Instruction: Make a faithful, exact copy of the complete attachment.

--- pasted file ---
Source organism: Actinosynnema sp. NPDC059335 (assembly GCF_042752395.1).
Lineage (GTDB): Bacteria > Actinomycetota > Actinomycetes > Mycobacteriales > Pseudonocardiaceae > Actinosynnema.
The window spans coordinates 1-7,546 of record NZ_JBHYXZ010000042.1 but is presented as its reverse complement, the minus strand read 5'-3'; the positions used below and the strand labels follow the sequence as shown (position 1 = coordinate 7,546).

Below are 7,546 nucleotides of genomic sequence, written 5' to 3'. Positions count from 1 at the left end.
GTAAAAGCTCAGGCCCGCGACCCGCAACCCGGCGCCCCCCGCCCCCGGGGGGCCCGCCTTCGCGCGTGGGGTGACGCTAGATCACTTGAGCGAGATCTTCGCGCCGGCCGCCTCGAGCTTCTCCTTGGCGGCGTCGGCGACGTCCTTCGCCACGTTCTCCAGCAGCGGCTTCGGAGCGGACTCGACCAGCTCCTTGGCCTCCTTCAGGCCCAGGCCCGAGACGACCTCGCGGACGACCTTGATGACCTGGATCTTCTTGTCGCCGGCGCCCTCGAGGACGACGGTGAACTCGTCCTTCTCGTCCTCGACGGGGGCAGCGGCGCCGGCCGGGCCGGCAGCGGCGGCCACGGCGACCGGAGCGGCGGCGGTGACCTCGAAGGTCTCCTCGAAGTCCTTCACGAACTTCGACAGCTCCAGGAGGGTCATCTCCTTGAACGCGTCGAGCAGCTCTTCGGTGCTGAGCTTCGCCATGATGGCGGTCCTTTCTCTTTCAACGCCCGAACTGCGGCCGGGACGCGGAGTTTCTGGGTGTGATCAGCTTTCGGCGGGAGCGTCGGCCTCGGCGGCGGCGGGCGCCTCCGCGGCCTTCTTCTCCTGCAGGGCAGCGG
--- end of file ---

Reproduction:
Source organism: Actinosynnema sp. NPDC059335 (assembly GCF_042752395.1).
Lineage (GTDB): Bacteria > Actinomycetota > Actinomycetes > Mycobacteriales > Pseudonocardiaceae > Actinosynnema.
The window spans coordinates 1-7,546 of record NZ_JBHYXZ010000042.1 but is presented as its reverse complement, the minus strand read 5'-3'; the positions used below and the strand labels follow the sequence as shown (position 1 = coordinate 7,546).

Below are 7,546 nucleotides of genomic sequence, written 5' to 3'. Positions count from 1 at the left end.
GTAAAAGCTCAGGCCCGCGACCCGCAACCCGGCGCCCCCCGCCCCCGGGGGGCCCGCCTTCGCGCGTGGGGTGACGCTAGATCACTTGAGCGAGATCTTCGCGCCGGCCGCCTCGAGCTTCTCCTTGGCGGCGTCGGCGACGTCCTTCGCCACGTTCTCCAGCAGCGGCTTCGGAGCGGACTCGACCAGCTCCTTGGCCTCCTTCAGGCCCAGGCCCGAGACGACCTCGCGGACGACCTTGATGACCTGGATCTTCTTGTCGCCGGCGCCCTCGAGGACGACGGTGAACTCGTCCTTCTCGTCCTCGACGGGGGCAGCGGCGCCGGCCGGGCCGGCAGCGGCGGCCACGGCGACCGGAGCGGCGGCGGTGACCTCGAAGGTCTCCTCGAAGTCCTTCACGAACTTCGACAGCTCCAGGAGGGTCATCTCCTTGAACGCGTCGAGCAGCTCTTCGGTGCTGAGCTTCGCCATGATGGCGGTCCTTTCTCTTTCAACGCCCGAACTGCGGCCGGGACGCGGAGTTTCTGGGTGTGATCAGCTTTCGGCGGGAGCGTCGGCCTCGGCGGCGGCGGGCGCCTCCGCGGCCTTCTTCTCCTGCAGGGCAGCGG